Taoiseach Leo Varadkar said he was “both surprised and disappointed” after Brexit talks on the Northern Ireland border failed to reach a deal today. A Brexit deal to solve the ‘Irish question’ was done until a last minute intervention from the DUP, the Irish Government has confirmed.
Hopes were high that the UK would sign off on commitment to maintain regulatory convergence in a post-Brexit era. Taoiseach Leo Varadkar has said he was “surprised” by the UK’s request for more time after initially being told an agreement had been reached. The agreed text between the UK and EU “gave us the assurance we need that even as an unintended consequences there would not be a hard border on the island of Ireland”, he said. However, UK Prime Minister Theresa May was on the verge of formally signing up to the deal but stepped back after a last minute intervention from the DUP.
Huge ramifications for London if Theresa May has conceded that it's possible for part of the UK to remain within the single market & customs union after Brexit. Londoners overwhelmingly voted to remain in the EU and a similar deal here could protect tens of thousands of jobs.
— Sadiq Khan (@SadiqKhan) December 4, 2017
“But the most difficult issue is to maintain the agreement that there will not be a hard border on the island of Ireland. This has been to the absolute forefront of Ireland’s concerns since before the referendum. We do not want a border in the Irish Sea any more than we want a border between Newry and Dundalk, and Letterkenny and Derry.”
Varadkhar confirms an agreement had been done on the record, makes it harder for UK to claim not everything was ready to go
— Laura Kuenssberg (@bbclaurak) December 4, 2017
The Taoiseach said it would not be useful to start pointing fingers. At the same time he noted that the DUP are “just one party in Northern Ireland”. He said the Irish government was representing the attitude taking by the majority of people in the North. Responding to suggestions from DUP representatives that the Irish government is driven by a republican agenda, Mr Varadkar said there is “no hidden agenda. The motivation of the Irish government have always been to try maintain the status quo on the island of Ireland,” he said. The majority of people in Northern Ireland voted to Remain. And the vast majority of people in Northern Ireland voted for the Good Friday Agreement.”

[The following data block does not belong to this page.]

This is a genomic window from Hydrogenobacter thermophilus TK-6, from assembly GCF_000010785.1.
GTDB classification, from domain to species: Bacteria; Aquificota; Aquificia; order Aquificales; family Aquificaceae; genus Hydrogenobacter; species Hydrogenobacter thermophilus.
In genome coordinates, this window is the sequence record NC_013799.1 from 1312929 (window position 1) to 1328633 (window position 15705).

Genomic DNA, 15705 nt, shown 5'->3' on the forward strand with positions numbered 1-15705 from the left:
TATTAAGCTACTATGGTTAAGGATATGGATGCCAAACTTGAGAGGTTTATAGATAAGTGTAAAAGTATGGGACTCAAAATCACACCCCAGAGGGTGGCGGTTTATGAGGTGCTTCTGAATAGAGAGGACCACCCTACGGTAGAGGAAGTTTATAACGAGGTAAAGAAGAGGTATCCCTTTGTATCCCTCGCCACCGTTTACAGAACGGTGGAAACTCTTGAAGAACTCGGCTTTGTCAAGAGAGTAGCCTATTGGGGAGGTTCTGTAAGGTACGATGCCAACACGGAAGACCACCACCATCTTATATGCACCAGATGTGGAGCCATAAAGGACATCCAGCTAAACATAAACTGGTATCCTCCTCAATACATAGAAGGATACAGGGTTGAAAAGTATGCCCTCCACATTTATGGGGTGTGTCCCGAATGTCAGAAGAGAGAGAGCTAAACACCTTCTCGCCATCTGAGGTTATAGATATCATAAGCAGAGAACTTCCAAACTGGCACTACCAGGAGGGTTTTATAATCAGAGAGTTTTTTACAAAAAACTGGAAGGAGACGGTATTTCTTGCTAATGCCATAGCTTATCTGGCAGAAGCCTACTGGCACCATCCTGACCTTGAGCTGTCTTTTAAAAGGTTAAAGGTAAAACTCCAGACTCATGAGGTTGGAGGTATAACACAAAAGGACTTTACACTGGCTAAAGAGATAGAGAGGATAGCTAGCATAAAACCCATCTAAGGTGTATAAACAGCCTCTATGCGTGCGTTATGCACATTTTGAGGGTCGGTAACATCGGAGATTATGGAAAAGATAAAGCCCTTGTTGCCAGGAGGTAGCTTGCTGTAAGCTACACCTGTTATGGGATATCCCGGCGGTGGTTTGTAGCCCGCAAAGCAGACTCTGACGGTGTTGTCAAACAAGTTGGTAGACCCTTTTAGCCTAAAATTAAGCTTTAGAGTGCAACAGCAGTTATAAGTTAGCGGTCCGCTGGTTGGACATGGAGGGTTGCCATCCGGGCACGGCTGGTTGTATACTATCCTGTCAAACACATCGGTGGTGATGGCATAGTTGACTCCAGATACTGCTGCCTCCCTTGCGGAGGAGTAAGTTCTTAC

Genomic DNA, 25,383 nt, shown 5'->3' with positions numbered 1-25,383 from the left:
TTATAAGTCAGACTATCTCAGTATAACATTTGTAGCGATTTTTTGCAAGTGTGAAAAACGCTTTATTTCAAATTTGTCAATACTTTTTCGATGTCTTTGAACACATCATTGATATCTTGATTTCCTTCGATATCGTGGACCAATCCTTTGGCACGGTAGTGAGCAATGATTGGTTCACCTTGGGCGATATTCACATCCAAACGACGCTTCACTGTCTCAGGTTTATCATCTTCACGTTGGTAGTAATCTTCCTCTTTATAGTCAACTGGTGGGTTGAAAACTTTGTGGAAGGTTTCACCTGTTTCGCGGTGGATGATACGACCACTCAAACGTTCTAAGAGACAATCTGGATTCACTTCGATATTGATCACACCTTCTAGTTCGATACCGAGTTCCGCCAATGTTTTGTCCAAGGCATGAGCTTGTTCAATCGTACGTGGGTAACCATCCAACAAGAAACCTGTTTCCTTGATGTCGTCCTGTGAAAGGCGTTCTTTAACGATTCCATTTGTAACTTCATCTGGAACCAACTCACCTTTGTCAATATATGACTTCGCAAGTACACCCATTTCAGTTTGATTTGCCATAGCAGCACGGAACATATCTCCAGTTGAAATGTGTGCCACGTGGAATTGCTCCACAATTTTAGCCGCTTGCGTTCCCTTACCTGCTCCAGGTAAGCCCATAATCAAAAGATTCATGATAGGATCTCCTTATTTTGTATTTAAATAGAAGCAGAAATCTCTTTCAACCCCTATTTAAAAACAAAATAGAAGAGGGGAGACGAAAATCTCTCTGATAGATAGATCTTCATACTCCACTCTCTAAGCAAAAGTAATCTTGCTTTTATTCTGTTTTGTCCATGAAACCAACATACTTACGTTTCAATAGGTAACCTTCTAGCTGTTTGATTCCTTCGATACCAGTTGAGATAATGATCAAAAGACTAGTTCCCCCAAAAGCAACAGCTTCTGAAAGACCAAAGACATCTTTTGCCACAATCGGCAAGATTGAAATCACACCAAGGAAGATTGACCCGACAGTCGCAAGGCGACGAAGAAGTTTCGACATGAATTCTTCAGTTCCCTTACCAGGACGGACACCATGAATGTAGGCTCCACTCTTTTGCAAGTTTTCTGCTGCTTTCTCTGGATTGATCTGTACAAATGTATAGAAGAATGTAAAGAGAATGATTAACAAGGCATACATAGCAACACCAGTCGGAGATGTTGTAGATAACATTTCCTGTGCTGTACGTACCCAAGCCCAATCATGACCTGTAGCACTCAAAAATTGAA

18/05/2017: Theresa May said vote for her to ‘strengthen’ Brexit and stop a ‘coalition of chaos’
04/12/2017: The Tory-DUP ‘coalition of chaos’ has derailed Brexit pic.twitter.com/watfY1ZBXO
— Scott Nelson (@SocialistVoice) December 4, 2017
Mrs May is understood to have broken off from talks with European Commission President Jean-Claude Junker to speak to DUP leader Arlene Foster. The UK had reportedly been prepared to accept that Northern Ireland may remain in the EU’s customs union and single market in all but name. But Mrs Foster then said her party “will not accept any form of regulatory divergence” that separates Northern Ireland from the rest of the UK.
“During the call it was made plain to the PM that the DUP had significant concerns about the deal being discussed that gave concessions to the Dublin government,” said the BBC’s political editor Laura Kuenssberg. “I understand Mrs Foster told Theresa May that she would not be able to support such a deal. It’s been suggested too that there are 20 or so Conservative MPs who had serious misgivings about the compromises that were understood to be on the table.”
The reason for today’s failure in the Brexit talks is the grubby deal the Tories did with the DUP after the election. Each passing day provides further evidence that @Theresa_May’s Government is completely ill-equipped to negotiate a successful deal for our country.
— Jeremy Corbyn (@jeremycorbyn) December 4, 2017
Labour leader Jeremy Corbyn said: “The real reason for today’s failure is the grubby deal the government did with the DUP after the election.” He added that “Labour has been clear from the outset that we need a jobs-first Brexit deal that works for the whole of the United Kingdom”.
Conservative MPs emerging from a Downing Street briefing on the talks said they had been told Mrs May had not agreed the proposal on regulatory alignment put forward by the Irish government.
Leading Brexiteer Jacob Rees-Mogg said that the Conservatives were “as one” with the DUP on the importance of keeping the United Kingdom together, and the mood among Tory MPs in the meeting was “contented, not divisive or unhappy”. Backbench Remain supporter Anna Soubry said no Conservative MP wanted Northern Ireland treated differently from the rest of the UK, which she said would be “a gift” to the Scottish National Party. The “simple solution” would be for the whole of the UK to remain in the single market and customs union, she added.
How can the UK be held to ransom by 10 DUP Neanderthals who :
1) Believe rape victims should not be allowed abortions
2) No gay marriage
3) Have strong links to terrorist Ulster group
4) Are ambiguous on climate change
There are only 2 solutions to Brexit and NI border issue – stay in the Single Market & Customs Union or #Remain An invisible Border staffed by Leprechauns is not a solution.
The DUP tail is wagging the Tory dog #brextremistchaos
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